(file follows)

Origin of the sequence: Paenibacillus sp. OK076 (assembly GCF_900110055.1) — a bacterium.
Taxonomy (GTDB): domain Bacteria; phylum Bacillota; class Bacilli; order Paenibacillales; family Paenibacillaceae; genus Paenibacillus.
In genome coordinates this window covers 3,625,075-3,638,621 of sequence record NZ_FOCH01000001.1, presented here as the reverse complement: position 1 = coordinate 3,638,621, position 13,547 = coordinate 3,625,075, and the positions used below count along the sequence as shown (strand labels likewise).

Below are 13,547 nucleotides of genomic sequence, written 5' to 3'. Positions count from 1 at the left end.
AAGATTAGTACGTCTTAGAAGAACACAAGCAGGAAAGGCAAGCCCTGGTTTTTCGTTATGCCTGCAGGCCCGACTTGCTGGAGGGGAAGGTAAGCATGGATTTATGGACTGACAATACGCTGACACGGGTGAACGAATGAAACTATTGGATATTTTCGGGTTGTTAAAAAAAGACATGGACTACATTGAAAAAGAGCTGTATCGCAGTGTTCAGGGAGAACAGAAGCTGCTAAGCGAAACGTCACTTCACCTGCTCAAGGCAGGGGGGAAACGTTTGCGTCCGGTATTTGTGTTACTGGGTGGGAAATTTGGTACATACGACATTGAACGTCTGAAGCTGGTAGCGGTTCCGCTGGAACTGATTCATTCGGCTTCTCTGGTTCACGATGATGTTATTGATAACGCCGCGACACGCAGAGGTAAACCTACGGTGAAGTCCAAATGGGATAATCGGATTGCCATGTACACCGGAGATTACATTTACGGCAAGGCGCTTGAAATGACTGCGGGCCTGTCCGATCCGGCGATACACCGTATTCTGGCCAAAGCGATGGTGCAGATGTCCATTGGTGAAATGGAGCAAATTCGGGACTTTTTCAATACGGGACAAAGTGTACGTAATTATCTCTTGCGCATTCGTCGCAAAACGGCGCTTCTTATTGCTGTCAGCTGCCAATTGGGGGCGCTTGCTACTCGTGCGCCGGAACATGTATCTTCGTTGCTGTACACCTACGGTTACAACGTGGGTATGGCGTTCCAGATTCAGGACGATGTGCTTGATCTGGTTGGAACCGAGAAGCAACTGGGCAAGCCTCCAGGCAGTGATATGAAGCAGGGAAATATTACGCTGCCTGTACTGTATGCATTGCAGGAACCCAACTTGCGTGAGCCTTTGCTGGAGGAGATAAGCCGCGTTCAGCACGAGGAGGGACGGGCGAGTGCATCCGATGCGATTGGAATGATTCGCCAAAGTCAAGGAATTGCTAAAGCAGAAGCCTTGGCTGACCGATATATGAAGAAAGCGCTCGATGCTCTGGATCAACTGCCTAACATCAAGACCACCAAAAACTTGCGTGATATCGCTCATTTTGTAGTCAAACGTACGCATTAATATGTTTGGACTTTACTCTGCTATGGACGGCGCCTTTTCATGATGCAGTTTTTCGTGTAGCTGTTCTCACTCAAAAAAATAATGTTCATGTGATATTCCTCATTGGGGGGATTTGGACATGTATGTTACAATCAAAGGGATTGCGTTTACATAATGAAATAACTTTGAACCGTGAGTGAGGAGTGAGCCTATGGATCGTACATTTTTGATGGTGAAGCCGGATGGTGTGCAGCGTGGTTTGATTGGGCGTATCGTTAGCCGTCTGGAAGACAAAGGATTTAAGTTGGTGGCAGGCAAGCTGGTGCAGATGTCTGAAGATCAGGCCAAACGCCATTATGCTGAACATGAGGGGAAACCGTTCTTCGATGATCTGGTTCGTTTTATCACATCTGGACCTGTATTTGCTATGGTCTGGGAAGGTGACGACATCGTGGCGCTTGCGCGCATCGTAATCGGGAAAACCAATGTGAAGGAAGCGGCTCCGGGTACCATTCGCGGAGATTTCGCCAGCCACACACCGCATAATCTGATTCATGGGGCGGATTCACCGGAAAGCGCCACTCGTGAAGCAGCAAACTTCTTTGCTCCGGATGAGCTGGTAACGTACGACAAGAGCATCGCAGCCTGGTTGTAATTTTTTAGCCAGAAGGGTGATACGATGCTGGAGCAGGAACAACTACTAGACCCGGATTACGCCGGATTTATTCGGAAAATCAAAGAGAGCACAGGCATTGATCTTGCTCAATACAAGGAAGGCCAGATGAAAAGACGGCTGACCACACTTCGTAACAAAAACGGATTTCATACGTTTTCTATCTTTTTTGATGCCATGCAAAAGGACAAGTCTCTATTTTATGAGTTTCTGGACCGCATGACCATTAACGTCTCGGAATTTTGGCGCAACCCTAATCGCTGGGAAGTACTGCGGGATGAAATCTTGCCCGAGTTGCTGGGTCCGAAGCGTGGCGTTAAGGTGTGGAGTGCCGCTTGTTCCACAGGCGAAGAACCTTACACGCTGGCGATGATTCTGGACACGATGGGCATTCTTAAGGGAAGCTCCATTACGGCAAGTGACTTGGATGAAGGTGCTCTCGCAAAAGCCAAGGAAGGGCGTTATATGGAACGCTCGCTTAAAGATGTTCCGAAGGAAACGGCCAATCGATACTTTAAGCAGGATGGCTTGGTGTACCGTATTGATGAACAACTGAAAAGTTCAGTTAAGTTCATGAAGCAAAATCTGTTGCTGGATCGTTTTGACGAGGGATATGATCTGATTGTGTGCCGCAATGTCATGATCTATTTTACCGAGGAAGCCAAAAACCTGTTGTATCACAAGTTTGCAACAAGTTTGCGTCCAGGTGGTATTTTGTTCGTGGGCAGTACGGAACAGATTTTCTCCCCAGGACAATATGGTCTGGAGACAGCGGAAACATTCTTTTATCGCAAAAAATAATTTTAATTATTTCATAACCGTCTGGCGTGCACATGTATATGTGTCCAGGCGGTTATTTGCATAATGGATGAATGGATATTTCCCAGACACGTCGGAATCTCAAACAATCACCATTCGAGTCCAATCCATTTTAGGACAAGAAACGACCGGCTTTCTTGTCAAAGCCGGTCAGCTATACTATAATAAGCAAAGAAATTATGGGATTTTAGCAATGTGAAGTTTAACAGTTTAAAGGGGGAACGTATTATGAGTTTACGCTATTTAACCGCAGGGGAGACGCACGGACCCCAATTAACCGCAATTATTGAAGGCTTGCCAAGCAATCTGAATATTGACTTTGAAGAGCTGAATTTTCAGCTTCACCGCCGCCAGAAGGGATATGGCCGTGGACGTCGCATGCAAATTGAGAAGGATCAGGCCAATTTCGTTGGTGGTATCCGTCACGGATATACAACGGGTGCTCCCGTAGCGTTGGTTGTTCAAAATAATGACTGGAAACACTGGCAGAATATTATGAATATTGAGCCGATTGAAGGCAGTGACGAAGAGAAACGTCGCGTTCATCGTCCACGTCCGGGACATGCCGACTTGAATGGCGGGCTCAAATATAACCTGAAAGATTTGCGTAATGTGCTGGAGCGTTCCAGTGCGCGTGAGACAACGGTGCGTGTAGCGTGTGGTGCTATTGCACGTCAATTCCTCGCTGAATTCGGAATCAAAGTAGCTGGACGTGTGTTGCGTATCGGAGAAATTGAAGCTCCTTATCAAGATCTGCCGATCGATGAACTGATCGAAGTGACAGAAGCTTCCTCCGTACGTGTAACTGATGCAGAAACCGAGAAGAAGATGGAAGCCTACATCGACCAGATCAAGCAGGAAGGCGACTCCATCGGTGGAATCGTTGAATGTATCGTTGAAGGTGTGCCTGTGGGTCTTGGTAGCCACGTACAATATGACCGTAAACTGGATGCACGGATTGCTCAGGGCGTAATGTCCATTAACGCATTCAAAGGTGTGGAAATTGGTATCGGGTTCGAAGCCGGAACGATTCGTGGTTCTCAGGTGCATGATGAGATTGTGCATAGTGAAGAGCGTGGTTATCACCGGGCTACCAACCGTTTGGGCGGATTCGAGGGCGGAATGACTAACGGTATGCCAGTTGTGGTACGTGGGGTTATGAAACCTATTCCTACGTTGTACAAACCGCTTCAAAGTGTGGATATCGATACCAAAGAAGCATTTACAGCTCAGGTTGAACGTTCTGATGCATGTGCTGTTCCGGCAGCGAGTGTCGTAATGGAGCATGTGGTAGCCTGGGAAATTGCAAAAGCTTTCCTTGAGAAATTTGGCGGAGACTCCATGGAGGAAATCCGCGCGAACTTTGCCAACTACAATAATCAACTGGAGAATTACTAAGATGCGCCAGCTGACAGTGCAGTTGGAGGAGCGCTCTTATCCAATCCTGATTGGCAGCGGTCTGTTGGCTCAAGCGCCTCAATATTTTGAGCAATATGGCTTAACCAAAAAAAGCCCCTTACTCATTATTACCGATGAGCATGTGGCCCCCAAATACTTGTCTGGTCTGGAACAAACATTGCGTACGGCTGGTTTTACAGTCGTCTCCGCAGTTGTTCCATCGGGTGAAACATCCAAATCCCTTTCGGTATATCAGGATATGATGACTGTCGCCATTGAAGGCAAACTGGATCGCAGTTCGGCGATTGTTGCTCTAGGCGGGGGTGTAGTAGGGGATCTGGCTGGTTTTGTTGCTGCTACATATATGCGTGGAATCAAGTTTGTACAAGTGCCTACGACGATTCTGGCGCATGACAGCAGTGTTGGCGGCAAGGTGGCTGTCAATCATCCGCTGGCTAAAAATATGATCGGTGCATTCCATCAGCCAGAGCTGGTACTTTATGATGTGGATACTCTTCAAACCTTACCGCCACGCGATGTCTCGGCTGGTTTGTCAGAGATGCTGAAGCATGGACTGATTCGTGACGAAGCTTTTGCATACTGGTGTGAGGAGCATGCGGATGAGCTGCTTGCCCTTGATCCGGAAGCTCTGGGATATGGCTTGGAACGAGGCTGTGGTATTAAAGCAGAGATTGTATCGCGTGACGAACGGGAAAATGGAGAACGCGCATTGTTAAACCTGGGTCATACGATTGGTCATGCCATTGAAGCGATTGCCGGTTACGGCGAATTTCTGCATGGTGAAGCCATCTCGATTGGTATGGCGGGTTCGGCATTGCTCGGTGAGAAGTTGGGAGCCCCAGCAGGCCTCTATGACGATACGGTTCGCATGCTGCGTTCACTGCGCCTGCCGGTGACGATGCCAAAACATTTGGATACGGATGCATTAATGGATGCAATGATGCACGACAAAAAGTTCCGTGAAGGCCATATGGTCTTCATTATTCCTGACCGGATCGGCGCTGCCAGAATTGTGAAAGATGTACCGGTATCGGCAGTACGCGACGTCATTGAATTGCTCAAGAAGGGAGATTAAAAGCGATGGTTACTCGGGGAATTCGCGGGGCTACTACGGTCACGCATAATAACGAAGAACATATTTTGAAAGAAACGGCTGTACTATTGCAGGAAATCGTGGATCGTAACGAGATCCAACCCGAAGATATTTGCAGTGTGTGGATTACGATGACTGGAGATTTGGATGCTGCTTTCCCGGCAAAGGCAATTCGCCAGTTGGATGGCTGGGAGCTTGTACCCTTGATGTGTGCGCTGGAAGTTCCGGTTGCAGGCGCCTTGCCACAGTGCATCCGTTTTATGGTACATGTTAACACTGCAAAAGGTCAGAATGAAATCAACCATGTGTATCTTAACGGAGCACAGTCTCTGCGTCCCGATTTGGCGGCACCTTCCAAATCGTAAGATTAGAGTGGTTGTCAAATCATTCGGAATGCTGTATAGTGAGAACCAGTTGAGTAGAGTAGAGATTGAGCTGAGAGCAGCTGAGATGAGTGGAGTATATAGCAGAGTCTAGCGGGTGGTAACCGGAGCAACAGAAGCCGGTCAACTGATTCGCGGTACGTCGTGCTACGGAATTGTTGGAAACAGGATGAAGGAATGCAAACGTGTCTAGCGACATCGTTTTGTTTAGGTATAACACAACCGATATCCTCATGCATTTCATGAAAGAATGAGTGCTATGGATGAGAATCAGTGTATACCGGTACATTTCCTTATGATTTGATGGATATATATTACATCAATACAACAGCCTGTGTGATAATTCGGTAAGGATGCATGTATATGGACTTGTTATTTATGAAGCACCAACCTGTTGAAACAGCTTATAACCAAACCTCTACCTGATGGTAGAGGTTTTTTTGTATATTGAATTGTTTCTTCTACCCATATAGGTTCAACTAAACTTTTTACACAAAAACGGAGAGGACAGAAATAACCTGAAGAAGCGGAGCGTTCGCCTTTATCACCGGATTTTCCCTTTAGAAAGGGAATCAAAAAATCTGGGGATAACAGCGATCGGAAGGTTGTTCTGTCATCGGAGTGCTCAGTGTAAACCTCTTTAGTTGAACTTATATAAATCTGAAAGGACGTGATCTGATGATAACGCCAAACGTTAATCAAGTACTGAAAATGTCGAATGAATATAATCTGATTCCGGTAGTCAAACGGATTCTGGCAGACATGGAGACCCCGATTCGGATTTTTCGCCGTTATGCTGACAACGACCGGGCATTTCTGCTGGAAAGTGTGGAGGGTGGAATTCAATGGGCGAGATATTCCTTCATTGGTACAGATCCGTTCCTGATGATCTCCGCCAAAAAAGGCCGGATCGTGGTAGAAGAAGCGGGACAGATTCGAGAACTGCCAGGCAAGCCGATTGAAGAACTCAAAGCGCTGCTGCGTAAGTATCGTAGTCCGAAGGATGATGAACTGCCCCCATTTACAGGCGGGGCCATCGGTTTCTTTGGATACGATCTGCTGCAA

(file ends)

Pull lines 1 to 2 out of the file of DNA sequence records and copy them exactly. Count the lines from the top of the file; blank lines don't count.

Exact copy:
Origin of the sequence: Paenibacillus sp. OK076 (assembly GCF_900110055.1) — a bacterium.
Taxonomy (GTDB): domain Bacteria; phylum Bacillota; class Bacilli; order Paenibacillales; family Paenibacillaceae; genus Paenibacillus.